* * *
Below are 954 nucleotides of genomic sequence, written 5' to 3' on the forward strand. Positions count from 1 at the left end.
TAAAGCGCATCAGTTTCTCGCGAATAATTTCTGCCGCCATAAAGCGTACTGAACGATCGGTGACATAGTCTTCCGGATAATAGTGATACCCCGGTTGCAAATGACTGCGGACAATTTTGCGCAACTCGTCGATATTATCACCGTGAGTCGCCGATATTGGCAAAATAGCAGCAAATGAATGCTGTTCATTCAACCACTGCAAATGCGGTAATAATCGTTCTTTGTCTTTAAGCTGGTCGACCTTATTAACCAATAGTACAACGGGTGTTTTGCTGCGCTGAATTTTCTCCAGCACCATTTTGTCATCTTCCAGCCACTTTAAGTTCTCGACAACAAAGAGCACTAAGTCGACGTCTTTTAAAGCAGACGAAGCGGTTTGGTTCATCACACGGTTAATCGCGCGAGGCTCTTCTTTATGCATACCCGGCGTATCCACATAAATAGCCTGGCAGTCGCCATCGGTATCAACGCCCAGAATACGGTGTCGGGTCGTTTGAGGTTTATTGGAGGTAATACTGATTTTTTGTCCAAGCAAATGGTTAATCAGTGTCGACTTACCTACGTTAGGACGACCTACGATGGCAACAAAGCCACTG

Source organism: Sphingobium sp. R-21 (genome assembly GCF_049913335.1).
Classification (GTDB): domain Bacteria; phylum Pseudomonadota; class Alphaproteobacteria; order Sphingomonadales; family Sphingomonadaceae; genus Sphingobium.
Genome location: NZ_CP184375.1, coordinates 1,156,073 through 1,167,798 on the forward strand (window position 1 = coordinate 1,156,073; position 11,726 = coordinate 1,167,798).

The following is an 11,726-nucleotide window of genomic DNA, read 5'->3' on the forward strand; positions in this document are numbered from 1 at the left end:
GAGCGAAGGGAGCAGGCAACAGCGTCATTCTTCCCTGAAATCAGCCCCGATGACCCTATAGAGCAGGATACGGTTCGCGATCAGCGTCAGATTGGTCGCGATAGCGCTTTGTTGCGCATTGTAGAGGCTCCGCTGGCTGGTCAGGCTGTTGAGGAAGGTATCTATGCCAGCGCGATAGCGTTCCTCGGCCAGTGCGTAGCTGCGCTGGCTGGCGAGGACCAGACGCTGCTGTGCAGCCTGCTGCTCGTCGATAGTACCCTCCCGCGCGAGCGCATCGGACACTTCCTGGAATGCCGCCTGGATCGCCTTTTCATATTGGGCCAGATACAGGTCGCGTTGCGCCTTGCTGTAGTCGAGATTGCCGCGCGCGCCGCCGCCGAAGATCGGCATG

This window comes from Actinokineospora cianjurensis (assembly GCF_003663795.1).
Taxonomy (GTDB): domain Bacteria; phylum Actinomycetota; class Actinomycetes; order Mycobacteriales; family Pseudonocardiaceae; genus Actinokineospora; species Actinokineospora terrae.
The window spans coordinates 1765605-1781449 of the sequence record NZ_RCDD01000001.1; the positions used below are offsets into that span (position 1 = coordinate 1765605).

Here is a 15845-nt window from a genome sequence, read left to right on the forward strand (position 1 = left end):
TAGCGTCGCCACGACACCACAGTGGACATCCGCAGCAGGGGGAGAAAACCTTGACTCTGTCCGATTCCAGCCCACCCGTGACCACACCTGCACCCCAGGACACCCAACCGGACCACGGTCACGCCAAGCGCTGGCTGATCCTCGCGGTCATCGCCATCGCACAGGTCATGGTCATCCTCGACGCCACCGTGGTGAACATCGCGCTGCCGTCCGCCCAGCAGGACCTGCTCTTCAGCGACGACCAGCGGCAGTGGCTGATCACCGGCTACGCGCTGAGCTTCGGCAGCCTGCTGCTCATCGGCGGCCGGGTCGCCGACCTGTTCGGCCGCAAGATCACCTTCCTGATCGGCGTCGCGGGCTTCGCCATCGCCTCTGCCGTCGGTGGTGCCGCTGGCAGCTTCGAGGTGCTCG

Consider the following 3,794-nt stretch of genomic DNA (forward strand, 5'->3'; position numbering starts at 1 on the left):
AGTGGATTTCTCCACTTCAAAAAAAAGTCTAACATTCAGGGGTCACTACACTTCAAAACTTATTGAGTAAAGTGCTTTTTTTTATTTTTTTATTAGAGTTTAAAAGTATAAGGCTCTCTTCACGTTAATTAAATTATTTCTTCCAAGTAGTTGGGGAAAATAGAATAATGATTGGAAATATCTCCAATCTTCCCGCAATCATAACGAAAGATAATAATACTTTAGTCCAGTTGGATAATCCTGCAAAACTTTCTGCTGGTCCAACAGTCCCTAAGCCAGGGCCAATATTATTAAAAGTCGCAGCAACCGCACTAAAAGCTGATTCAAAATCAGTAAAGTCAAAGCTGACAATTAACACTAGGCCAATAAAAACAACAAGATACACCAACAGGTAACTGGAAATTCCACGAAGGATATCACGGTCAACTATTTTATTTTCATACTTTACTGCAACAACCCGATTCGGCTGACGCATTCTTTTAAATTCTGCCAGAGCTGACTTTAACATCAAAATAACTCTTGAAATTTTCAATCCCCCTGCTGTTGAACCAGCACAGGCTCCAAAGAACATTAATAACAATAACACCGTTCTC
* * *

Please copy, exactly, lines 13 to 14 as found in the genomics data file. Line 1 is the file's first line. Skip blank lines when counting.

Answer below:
Consider the following 3,794-nt stretch of genomic DNA (forward strand, 5'->3'; position numbering starts at 1 on the left):
AGTGGATTTCTCCACTTCAAAAAAAAGTCTAACATTCAGGGGTCACTACACTTCAAAACTTATTGAGTAAAGTGCTTTTTTTTATTTTTTTATTAGAGTTTAAAAGTATAAGGCTCTCTTCACGTTAATTAAATTATTTCTTCCAAGTAGTTGGGGAAAATAGAATAATGATTGGAAATATCTCCAATCTTCCCGCAATCATAACGAAAGATAATAATACTTTAGTCCAGTTGGATAATCCTGCAAAACTTTCTGCTGGTCCAACAGTCCCTAAGCCAGGGCCAATATTATTAAAAGTCGCAGCAACCGCACTAAAAGCTGATTCAAAATCAGTAAAGTCAAAGCTGACAATTAACACTAGGCCAATAAAAACAACAAGATACACCAACAGGTAACTGGAAATTCCACGAAGGATATCACGGTCAACTATTTTATTTTCATACTTTACTGCAACAACCCGATTCGGCTGACGCATTCTTTTAAATTCTGCCAGAGCTGACTTTAACATCAAAATAACTCTTGAAATTTTCAATCCCCCTGCTGTTGAACCAGCACAGGCTCCAAAGAACATTAATAACAATAACACCGTTCTC